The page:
Saturday, June 30, 2012
If you've been reading this blog for a while, you probably know that I've been teaching woodworking (hand tools only) at the Waldorf Inspired charter school where I also teach middle school. It's been a fantastic adventure, and since I started with a blank slate, it has also been a lot of work.
Our school opened two years ago, and I had an empty room to convert into a shop. In typical overly optimistic no-time-reality fashion, I thought it would take until Christmas break to turn my vision into reality. Ha! Well, the students and I got busy and two years later it's finally finished, mostly, and ready to be shown.
So here is the tour.
These first four shots pan the room right to left from the wood storage corner. In the first picture you can see the door into the classroom from the hallway, the sharpening station, clamp rack, our original bench and the chalkboard.
In the second shot, you can see the tool storage corner - shelves, saw board, brace and hand drill board. And of course, the GGTCOD.
The third shot gives a better idea of the main working area with the workbenches. There are three different variations on the basic split top design. They evolved over time based on experience and changing space needs as we moved to a slightly smaller, but more suitable room in year two. The first design, as already stated, is the bench at the front by the chalkboard. The two benches visible on the right in this shot are variation two. They are shorter and the vises are moved outside of the legs which is more useful for most tasks.
In this final shot from this corner, you can see the last two benches, which are variation three. They have the longer tops of the first variety, but the short bases of variation two, which gives them oddly long overhangs. What happened was, I had planned on four more of the shorter benches, but it became evident that it would just be too tight - but not before we had already built the shorter bases. So, in order to have enough work stations for all the students, we went back to longer tops and just made do with the existing bases. Some day we will change out the stretchers and make the benches less awkward.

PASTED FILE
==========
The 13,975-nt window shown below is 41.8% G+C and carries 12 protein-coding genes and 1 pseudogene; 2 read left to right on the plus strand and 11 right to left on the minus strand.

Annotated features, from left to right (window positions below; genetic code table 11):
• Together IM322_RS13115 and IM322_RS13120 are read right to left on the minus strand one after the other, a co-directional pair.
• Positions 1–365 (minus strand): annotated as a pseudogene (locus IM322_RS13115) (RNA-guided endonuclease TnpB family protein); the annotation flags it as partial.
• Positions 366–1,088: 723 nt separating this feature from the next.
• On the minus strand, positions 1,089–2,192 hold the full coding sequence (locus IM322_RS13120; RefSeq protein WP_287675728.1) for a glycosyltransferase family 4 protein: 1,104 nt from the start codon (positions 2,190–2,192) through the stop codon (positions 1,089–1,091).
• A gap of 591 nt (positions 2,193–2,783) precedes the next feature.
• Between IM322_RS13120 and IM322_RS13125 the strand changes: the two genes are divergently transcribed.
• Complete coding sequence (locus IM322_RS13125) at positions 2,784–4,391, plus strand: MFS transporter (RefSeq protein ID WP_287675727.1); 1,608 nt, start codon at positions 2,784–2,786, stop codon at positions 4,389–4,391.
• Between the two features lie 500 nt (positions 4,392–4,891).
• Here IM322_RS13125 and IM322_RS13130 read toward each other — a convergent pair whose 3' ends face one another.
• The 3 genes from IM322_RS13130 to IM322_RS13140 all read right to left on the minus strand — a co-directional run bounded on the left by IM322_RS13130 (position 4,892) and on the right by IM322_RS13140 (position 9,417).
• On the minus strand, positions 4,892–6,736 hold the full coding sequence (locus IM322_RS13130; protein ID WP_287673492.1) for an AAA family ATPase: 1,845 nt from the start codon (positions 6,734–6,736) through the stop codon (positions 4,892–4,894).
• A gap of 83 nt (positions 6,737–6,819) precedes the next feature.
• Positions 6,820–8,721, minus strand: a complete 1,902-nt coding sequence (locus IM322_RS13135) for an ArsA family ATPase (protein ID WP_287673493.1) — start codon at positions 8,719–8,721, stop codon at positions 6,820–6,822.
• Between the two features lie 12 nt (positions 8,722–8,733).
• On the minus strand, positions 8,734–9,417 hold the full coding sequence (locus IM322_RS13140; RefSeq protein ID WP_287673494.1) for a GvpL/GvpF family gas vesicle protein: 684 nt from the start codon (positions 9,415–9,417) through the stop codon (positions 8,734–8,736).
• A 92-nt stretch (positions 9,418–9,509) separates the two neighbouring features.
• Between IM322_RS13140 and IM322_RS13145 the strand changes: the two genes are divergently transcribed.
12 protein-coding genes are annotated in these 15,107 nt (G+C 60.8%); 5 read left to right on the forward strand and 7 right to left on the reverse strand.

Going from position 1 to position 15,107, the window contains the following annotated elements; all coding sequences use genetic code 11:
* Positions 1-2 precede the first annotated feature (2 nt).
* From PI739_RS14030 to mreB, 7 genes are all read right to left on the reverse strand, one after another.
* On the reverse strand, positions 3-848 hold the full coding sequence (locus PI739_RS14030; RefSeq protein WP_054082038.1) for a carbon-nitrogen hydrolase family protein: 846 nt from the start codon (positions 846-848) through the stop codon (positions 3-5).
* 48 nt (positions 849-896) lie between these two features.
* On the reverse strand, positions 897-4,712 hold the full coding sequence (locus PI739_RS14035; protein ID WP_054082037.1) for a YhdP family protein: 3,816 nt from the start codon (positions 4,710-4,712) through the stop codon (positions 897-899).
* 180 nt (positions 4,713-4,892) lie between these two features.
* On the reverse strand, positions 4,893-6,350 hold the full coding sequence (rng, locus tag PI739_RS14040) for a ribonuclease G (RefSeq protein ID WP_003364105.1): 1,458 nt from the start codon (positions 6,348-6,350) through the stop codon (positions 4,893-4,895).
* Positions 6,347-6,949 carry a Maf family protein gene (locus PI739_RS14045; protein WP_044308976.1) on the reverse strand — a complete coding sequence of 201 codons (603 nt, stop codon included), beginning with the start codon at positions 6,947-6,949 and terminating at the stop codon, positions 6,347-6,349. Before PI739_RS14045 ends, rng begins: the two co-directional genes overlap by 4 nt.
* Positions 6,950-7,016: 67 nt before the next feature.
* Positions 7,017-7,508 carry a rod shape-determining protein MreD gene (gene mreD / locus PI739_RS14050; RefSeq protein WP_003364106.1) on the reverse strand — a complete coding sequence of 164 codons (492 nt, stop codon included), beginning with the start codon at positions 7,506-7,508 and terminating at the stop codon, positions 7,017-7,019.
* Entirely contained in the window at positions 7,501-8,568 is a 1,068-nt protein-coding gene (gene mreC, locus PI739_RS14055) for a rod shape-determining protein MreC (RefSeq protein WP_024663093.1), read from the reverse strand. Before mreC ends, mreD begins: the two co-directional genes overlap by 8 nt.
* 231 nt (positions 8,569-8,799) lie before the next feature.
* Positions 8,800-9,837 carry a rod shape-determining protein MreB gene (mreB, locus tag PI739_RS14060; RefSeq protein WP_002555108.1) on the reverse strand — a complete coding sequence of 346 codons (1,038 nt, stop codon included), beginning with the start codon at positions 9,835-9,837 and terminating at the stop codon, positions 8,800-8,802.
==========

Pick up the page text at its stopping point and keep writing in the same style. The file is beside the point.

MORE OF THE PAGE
And now three shots from a front corner of the shop - mostly the same stuff, just different perspectives. Here's the front of the room again:
And across the benches to the old Stanley Tool Guide on the wall:
Here you get a first look at wood storage, scrap bins, project storage shelves, and the saw bench. This is a slightly modified version of my saw bench from my own shop. It's a little lower, to better suit the students, and made from 2x8s rather than 2x6 stock to be more stable. You can also see the door to the outside, which is one of the features of the new room that really make it work well. The other is the concrete slab floor - no more bouncing!